Wednesday, August 4, 2010


Our bodies are designed to sleep at night, to allow our mind to enter a state of complete withdrawal where we can rejuvenate. Yet as natural as sleep is, it is very difficult for a lot of us. Insomnia plagues millions of Americans, and sleeping pills are some of the most prescribed medications available. We label insomnia in different ways, such as initial or early (can't fall asleep), middle (can't stay asleep) and late (wake too early). All are maddening in their own way. I have struggled with insomnia at various times in my life, usually the early type, because I'm worrying and stewing about something. Lucky for me, I can empathize with others going through the same issues. Unfortunately for me, those others have often been my children.
My 8 year old son DJ had a long run of bedtime fears. He started to hear every noise in the house and create elaborate scenarios about the possible source until he was sobbing in the hallway. I tried everything I could think of, including teaching him some "tapping" therapy (google EFT for an explanation), all to no avail. We finally allowed him to turn on his iPod with a sleep mix (prepared by me) that is mostly James Taylor. This has worked well, but he clearly has inherited my worrying mind.
Zee, on the other hand, has had sleep issues since she was born. She was colicky as an infant. That resolved after what seemed like an eternity, only to be replaced by mild night terrors as a three year old. She would start wailing and crying around midnight. She looked awake, but was totally unresponsive to us. In the morning she had no memory of it. This got less and less frequent, until now it happens maybe once every few months. Now her mind is starting to whirl at bedtime, as she processes her day. She often calls to me wanting to discuss some friend or conversation. I am certain this is all just the beginning!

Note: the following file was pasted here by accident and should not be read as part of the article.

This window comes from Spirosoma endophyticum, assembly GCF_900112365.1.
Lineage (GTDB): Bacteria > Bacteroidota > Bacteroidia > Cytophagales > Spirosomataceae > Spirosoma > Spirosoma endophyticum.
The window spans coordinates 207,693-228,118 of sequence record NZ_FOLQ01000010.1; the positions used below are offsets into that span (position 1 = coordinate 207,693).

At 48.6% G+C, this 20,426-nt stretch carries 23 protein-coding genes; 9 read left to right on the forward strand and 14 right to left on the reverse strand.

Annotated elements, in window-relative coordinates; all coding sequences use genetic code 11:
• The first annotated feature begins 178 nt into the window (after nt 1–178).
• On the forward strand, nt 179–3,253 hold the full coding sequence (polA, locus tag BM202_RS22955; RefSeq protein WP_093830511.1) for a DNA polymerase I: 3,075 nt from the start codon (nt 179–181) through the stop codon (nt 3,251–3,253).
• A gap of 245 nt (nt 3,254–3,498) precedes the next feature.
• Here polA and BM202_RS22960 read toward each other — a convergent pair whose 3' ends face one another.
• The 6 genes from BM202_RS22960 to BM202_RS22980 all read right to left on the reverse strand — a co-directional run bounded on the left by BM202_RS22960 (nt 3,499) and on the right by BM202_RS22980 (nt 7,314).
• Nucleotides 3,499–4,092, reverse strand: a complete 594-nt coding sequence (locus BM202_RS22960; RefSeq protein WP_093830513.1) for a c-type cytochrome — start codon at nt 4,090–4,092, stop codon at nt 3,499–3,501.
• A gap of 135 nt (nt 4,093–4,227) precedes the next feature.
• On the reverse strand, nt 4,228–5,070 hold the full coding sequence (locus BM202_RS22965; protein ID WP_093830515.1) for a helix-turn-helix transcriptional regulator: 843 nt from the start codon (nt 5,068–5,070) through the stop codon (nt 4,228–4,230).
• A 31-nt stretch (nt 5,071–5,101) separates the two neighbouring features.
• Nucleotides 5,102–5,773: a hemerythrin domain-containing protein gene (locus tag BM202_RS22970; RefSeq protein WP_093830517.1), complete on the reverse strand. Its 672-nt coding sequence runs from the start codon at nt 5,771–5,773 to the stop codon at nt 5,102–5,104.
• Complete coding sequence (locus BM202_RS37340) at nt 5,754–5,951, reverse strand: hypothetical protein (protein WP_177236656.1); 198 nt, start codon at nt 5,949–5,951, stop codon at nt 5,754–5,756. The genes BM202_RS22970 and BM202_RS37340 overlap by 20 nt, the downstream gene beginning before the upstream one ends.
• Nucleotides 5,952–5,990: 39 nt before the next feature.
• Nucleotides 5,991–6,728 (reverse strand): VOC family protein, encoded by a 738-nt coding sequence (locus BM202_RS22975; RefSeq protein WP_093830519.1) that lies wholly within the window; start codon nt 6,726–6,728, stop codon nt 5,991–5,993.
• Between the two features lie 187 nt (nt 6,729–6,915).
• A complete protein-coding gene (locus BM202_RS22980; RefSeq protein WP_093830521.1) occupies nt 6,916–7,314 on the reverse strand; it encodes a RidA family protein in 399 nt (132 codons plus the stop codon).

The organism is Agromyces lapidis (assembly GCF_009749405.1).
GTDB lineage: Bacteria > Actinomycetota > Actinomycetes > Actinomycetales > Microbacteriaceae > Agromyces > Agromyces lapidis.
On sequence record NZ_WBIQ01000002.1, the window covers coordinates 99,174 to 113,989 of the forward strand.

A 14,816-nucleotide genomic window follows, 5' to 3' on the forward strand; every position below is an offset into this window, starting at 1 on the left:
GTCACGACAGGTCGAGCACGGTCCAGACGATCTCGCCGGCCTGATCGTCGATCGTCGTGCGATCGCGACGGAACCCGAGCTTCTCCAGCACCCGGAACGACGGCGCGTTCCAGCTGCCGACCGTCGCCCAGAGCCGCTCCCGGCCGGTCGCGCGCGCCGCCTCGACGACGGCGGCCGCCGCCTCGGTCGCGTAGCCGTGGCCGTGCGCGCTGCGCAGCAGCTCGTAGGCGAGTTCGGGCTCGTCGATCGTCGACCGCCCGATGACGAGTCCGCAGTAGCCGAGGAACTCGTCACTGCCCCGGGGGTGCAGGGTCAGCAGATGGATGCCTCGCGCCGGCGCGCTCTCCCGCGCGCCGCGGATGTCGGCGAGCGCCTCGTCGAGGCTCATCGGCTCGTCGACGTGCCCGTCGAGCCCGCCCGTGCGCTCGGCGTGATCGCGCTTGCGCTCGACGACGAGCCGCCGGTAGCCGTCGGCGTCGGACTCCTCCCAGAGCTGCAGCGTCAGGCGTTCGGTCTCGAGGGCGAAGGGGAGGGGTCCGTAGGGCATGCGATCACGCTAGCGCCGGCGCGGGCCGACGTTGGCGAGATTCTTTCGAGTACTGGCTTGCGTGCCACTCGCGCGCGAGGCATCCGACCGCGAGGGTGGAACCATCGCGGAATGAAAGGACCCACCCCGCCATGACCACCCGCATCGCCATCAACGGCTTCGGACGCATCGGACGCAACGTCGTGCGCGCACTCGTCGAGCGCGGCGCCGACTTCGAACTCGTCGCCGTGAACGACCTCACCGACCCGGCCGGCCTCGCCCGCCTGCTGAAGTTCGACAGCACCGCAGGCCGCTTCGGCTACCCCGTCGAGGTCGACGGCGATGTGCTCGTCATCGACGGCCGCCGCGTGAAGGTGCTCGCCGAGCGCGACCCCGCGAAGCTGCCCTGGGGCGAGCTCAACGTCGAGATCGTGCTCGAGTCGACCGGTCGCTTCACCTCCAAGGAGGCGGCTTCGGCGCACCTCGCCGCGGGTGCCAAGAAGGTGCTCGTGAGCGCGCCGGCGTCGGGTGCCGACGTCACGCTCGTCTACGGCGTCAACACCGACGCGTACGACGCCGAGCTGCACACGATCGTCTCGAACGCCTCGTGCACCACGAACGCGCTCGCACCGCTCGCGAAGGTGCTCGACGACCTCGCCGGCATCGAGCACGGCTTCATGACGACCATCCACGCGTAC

So what's a mother to do? I do use the tapping/EFT that one of our therapists taught me. First of all they like it, it's simple, and it does seem to make them drowsy. I have also tried yoga nidra (a kind of guided meditation), but I need to find a more kid-centered script, so I think it's just my soft voice that helps. I have an alpha wave cd that is designed to bring your mind to a relaxed state, and I can vouch for its effectiveness after falling asleep on the floor to it one night. I have also had them do some simple supported yoga poses, including legs up the wall and child's pose, and taught them three part breathing. So I have tricks up my sleeve, that I have found beneficial for myself, too.
I am slowly trying to incorporate this teaching into patient education because insomnia is so prevalent. It is a symptom of multiple mental illnesses, as well as grief, substance abuse, and just modern day stress. If a particular technique is helpful, it can even assist in weaning off sleeping pills. I keep searching for more techniques to add to my arsenal, since I never know when I'll need something new to try in my house, too!

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